Bloggers et. al. didn’t have a choice about Abu Gharib, but PETA did. Worse, keep in mind that racism is tied up in why our troops (God I hate using “our troops” in this context but what can you do – my tax dollars at work) tortured and raped innocent people. Media peeps like yourself were displaying that racism precisely because it was racism. So the example you gave isn’t exactly spot-on, though I understand it.

(I guess I can take comfort in the fact that people tend to mistreat prisoners even when the races are all the same. Damn. I need to watch some cartoons, something with some goddamn rainbows or something.)

I still think that to defend PETA’s acts as non-racist you have to challenge the “cold” definition of racism I’m using. When a zoning board fails to consider how families in low-income apartments live when setting up a city plan that benefits the suburbs and, as a result, makes life harder for hispanics in the city, is that racism? I was taught in formal education that it was, though that schoolboard may have no conscious malicious intent.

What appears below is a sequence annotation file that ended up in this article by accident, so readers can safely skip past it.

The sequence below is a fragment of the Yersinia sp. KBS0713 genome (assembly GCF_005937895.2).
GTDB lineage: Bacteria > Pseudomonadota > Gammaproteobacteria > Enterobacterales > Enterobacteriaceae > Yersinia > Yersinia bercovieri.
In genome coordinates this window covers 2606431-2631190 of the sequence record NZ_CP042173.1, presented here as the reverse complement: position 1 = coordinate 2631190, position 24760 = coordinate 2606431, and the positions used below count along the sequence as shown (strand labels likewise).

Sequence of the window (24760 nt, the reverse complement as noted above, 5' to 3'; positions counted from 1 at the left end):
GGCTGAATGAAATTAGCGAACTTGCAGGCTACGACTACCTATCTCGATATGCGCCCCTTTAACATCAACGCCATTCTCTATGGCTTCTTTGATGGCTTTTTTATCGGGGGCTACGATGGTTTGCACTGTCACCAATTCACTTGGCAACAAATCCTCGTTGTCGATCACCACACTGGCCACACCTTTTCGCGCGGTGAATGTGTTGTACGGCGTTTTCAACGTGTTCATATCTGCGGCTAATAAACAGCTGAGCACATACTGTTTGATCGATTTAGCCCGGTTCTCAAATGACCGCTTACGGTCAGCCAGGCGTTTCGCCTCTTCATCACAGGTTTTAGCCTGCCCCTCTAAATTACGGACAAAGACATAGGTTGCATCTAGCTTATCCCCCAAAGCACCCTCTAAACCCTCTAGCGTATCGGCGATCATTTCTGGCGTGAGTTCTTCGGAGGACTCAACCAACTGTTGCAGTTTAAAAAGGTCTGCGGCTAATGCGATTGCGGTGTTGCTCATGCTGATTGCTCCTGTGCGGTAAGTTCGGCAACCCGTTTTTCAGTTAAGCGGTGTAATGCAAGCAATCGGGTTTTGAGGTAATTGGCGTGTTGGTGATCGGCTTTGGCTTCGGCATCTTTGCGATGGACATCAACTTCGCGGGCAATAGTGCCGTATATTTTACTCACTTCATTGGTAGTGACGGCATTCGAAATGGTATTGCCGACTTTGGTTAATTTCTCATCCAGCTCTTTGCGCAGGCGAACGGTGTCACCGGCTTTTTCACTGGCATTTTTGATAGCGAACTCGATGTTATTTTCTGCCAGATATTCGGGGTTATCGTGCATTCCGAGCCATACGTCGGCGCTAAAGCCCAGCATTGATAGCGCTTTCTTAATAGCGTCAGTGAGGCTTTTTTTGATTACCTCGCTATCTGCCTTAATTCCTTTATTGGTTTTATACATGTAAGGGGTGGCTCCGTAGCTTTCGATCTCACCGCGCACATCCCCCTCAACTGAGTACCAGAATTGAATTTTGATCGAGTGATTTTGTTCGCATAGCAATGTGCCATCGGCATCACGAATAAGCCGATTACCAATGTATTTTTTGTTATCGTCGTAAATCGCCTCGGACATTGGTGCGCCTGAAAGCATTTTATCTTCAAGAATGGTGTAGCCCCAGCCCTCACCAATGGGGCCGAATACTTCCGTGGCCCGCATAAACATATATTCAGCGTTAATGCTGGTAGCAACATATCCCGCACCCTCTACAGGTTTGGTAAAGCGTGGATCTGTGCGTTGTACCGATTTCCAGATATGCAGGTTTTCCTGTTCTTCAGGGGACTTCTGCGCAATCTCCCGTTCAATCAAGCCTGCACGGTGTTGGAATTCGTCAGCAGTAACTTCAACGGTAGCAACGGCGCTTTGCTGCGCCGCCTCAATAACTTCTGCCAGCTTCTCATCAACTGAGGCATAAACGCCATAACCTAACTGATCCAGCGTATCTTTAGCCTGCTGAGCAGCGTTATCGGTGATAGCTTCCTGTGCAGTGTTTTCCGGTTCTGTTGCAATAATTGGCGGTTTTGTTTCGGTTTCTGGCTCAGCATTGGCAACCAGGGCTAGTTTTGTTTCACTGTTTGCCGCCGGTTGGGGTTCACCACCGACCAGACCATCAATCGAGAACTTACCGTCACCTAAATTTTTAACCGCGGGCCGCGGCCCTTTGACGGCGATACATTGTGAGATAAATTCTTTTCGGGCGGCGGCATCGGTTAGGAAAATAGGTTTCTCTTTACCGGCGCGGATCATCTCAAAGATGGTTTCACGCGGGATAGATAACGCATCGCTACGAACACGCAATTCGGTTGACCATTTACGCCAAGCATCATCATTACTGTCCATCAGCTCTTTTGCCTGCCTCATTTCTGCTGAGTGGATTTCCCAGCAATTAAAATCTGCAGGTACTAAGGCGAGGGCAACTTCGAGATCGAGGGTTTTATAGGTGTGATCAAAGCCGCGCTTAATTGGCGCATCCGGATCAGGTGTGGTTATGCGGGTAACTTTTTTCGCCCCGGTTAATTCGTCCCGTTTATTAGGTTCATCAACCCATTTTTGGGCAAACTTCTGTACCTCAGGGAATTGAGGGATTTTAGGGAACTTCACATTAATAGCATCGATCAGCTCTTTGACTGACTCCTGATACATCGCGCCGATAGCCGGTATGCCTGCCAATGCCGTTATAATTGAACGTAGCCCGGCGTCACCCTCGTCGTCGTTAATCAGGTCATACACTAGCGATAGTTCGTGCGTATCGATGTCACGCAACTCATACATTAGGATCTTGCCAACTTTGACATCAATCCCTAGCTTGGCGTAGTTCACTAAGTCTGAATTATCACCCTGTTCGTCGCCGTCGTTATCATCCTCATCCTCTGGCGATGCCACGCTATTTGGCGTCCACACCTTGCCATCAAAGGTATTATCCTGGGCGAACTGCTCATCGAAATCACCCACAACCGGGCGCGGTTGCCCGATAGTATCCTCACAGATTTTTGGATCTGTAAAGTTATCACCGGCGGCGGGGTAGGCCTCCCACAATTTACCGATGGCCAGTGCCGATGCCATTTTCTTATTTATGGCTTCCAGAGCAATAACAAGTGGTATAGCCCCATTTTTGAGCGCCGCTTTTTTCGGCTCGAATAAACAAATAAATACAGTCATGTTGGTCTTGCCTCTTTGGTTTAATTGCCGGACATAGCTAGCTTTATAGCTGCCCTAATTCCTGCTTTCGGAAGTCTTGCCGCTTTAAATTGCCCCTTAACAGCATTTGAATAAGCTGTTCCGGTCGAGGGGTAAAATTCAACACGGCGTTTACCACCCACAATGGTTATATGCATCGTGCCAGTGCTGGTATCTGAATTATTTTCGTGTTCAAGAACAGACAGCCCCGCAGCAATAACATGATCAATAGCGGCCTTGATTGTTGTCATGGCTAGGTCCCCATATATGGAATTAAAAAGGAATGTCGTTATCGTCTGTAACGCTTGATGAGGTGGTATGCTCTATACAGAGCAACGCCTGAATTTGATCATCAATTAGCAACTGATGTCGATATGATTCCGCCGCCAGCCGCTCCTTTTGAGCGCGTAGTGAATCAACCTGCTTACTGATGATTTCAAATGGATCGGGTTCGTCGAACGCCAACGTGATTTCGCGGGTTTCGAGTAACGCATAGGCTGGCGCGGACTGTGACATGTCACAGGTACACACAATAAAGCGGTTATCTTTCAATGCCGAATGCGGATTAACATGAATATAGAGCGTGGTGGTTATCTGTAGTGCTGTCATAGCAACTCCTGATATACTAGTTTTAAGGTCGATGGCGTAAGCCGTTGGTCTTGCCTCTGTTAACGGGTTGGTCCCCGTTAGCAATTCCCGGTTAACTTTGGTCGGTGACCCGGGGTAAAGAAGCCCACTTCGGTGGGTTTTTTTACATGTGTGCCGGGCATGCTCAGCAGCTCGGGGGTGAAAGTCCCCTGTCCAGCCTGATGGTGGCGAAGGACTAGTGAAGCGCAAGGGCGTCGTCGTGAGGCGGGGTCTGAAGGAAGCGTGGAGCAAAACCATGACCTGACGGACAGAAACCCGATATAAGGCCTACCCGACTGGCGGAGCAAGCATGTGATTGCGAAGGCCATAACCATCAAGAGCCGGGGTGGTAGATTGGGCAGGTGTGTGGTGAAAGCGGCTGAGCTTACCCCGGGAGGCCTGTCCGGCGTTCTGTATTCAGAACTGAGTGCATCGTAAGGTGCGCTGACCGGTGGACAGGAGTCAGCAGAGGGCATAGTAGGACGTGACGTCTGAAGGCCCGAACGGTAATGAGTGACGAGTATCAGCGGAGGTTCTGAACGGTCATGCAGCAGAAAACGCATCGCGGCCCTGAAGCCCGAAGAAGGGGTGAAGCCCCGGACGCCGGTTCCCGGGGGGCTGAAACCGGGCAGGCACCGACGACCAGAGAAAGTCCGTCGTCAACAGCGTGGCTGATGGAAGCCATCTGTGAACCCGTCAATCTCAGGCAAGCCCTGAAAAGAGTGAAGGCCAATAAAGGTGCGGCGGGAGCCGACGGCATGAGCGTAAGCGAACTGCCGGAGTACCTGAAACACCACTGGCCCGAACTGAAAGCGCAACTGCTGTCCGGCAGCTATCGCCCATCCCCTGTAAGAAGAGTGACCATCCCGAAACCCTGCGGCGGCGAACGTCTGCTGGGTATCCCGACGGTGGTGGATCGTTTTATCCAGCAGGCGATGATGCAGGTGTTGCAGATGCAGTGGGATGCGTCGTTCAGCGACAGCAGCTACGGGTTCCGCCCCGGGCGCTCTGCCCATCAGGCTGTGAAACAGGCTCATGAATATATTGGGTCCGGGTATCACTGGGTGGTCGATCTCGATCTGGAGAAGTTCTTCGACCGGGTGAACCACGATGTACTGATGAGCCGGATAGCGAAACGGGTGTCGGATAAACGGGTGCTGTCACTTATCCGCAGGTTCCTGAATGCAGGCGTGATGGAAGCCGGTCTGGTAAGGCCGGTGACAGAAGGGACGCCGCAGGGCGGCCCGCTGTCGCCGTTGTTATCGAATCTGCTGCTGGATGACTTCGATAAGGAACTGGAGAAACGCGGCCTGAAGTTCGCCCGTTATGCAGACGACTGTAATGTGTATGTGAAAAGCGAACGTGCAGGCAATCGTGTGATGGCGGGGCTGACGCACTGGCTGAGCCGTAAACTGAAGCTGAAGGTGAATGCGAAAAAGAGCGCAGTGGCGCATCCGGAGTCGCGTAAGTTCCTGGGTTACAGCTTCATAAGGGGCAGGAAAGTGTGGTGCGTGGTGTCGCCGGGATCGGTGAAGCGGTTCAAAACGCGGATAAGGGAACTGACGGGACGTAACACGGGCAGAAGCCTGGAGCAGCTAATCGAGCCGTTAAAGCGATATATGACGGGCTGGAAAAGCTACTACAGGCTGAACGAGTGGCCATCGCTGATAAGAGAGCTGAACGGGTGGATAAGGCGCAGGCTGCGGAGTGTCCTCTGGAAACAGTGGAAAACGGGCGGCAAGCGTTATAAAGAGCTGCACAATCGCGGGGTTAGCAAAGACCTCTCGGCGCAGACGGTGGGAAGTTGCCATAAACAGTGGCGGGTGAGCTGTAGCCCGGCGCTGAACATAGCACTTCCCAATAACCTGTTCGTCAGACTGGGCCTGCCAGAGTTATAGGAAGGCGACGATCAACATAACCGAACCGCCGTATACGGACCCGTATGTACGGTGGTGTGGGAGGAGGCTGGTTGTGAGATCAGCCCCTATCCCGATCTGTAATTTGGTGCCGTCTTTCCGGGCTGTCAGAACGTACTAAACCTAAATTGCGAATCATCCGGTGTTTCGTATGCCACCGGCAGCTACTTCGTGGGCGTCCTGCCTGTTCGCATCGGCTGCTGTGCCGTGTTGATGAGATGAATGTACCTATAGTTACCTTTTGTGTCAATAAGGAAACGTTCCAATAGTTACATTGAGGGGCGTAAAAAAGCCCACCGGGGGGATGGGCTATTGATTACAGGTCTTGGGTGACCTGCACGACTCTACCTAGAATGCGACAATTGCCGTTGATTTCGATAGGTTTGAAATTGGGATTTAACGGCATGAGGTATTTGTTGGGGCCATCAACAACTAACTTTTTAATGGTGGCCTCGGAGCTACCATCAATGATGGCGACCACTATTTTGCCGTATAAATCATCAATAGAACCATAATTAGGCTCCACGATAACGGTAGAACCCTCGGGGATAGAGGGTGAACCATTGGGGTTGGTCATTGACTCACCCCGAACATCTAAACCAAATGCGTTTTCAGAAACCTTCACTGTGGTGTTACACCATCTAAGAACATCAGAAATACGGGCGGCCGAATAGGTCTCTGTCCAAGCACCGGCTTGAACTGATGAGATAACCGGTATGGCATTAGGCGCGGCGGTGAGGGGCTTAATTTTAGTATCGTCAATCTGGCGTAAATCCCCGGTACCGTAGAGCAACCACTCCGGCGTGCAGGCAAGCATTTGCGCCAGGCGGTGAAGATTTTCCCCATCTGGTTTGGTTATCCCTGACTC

This definition of racism could, I believe, help some whites that adapt it understand problems blacks and latinos/hispanics face and complain about. It’s not the “redneck racism” that hits you in the face every day. It’s the education problem, job mobility issues, housing – institutional racism.

A supposition (I know I make too many but it’s fun): I think that the mixed reaction that people are having to the PETA ads are linked to insensitivity to institutional racism. That’s not a big charge by the way. Insensitivity to institutional racism won’t send you to hell, in all likelihood (unlike American Idol appreciation). I don’t mean to put anyone down. But, like with institutional racism, the impact could be subtle for those who aren’t hit by it.